In past decades, divorce often meant taking your separation to court. However, while litigation is often necessary when couples have irresolvable differences, if you and your spouse prefer cooperation over combat, either mediation or collaboration may be good alternatives.
Under either mediated or collaborative divorce, you and your spouse may be able to negotiate a private, out-of-court settlement. In addition to avoiding the antagonism and cost of a traditional litigated divorce, these alternatives may help you to maintain control of important decisions ranging from property division to child custody and support.
How does divorce mediation work?
During mediation, both you and your spouse may attend a series of confidential discussion sessions with a trained mediator. As a neutral third party, your mediator can help to facilitate constructive communication, pinpoint areas of agreement/conflict and suggest creative solutions that work for the whole family.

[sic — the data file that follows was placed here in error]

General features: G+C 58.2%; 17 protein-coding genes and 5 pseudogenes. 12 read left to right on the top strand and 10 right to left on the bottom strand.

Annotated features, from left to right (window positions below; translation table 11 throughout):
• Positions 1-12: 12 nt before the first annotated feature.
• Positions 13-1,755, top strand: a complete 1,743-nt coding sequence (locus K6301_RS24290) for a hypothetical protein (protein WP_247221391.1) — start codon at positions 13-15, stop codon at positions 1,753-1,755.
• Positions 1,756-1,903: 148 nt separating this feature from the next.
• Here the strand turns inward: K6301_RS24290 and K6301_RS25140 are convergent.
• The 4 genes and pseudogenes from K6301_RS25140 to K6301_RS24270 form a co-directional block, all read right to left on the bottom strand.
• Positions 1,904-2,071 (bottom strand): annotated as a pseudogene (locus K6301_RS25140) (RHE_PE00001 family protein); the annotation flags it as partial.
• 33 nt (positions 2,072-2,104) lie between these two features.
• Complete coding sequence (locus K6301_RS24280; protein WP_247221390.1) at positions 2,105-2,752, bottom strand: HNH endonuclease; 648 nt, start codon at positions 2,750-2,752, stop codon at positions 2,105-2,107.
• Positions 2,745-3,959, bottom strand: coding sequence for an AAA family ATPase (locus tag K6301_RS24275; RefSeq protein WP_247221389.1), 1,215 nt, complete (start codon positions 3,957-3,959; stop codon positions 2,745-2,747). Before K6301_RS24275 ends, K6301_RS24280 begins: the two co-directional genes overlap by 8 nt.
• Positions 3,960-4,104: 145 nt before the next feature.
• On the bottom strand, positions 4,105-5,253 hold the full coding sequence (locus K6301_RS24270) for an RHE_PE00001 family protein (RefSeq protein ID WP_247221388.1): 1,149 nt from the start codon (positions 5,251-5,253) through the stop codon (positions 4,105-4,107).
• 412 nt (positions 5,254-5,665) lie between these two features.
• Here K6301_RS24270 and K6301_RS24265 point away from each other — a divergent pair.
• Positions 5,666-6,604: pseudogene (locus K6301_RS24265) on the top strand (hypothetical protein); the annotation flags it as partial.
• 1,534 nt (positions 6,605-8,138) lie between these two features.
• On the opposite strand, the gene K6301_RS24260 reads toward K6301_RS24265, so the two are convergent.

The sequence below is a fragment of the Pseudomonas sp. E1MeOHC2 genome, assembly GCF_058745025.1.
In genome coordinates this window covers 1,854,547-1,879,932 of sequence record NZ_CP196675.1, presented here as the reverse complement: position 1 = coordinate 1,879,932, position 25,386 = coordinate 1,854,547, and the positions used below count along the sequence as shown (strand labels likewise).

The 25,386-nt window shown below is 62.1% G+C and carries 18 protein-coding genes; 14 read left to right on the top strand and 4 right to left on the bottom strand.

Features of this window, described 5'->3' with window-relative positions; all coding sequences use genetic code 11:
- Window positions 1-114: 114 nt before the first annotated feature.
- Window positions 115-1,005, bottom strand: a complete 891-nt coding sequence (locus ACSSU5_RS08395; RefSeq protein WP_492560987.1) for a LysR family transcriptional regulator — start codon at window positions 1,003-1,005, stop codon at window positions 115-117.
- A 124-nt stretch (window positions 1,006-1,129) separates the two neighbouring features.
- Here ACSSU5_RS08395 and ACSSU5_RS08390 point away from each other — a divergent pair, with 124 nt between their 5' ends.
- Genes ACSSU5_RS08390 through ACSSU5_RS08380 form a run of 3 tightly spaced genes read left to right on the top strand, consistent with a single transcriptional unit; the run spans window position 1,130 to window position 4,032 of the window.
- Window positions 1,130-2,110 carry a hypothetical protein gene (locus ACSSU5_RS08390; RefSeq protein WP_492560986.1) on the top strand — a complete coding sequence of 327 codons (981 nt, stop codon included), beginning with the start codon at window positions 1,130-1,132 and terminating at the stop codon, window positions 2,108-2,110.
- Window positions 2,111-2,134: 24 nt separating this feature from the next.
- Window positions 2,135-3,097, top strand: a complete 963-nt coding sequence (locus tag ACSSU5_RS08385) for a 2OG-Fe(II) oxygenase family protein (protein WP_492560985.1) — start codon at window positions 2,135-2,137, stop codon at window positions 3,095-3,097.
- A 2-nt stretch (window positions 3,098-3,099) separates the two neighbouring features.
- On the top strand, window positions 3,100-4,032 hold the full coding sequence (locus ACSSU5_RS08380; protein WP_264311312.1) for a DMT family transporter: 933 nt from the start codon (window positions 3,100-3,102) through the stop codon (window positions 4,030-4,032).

How is the collaborative process different?
You and your spouse may want to try to end things amicably, but you may also prefer to have your own legal counsel. Under collaborative divorce, you and your spouse may retain your own attorney. However, both sides agree to prioritize constructive negotiation and avoid litigation.
Is an alternative divorce right for you?
Legal expenses, strict deadlines and non-negotiable decisions by the court regarding child support, alimony and more can make a “traditional” court divorce highly intimidating. However, both mediated and collaborative divorce require patience, honesty and a willingness to hear the other party out. If you and your future ex-spouse agree that minimizing conflict is a priority, these alternatives may help you to navigate a happier, healthier path forward.